How common is social anxiety?
In the USA, social anxiety is common. The NIMH found that roughly 12% of US adults will develop social anxiety at some point in their lives, with around 7% of adults experiencing social anxiety disorder during the previous year. Approximately 30% of these adults experienced a severe form of the condition. More commonly diagnosed in women, around 8% have a medical history of social anxiety compared to 6% of men.
In adulthood, the commonest time for social anxiety to occur is between the ages of 18 and 29. However, social anxiety can also affect teenagers, with around 9% of adolescents being diagnosed. Similar to adults, the disorder is more common in teenage females than males (11.2% vs. 7%).
Social anxiety vs. introversion
There are some misconceptions about what constitutes social anxiety. Introverts are sometimes wrongly assumed to have a social phobia. However, the two conditions are very different. Being an introvert forms part of your personality trait. It includes a preference for solitary pursuits, being more reserved, having good listening skills, and being a deep thinker.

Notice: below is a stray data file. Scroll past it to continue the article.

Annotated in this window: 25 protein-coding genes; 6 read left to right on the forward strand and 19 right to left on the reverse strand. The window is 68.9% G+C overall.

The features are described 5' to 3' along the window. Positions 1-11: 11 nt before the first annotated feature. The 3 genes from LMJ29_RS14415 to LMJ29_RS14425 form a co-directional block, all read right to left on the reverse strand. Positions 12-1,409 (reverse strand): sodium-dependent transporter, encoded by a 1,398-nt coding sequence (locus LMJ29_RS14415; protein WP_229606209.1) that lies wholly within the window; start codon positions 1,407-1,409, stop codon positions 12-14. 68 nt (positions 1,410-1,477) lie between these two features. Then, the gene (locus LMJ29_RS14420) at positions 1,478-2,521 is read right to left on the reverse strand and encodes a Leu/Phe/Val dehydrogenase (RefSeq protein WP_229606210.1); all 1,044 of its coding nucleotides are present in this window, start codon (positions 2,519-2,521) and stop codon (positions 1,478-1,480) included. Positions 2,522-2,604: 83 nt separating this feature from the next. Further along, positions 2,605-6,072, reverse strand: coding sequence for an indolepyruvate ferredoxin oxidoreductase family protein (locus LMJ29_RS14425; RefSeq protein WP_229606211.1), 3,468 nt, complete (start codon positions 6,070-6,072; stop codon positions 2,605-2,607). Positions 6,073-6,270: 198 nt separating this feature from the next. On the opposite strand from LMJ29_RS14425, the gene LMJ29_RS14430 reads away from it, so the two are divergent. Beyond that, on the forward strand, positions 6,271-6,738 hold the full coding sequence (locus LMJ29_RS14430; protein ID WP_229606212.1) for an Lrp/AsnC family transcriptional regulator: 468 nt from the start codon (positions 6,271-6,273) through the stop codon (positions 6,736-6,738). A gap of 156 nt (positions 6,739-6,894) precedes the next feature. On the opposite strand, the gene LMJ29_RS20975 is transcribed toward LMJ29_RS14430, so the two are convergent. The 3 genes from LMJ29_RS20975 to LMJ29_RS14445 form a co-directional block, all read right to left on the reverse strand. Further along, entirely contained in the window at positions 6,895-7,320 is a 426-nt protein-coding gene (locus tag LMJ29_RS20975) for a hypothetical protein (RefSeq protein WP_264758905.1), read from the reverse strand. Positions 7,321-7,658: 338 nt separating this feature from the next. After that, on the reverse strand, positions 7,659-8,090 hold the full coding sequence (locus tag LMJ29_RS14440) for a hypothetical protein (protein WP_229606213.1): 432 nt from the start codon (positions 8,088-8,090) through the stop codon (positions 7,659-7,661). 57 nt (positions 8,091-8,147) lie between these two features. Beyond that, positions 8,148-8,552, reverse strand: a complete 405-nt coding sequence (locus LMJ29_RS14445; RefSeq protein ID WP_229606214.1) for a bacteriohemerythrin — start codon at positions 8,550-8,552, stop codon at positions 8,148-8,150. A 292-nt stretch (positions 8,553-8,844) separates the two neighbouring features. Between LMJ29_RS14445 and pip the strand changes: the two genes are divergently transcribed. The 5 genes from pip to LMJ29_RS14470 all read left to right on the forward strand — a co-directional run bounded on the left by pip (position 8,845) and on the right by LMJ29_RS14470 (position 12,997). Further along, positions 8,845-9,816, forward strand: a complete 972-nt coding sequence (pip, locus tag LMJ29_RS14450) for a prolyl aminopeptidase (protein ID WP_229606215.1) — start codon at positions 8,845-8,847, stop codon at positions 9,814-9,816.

Social anxiety, however, is a mental health condition. Rather than choosing to spend time alone, or enjoying quiet periods of reflection like an introvert might, those with social anxiety often feel unable to socialize due to the intense feelings of fear around social situations.
For introverts, enjoying the peace of your own company comes naturally. Quietly reading a book on a Saturday night might feel like more of a treat than going to a party. However, for those with social anxiety, your lack of interest in social situations is not due to a preference for “me time”, but because you fear socializing.
Social anxiety or shyness?
Another common misconception is that shyness is the same as social anxiety. If you are trying to work out if you have social anxiety or shyness, the difference is often in the severity of your feelings.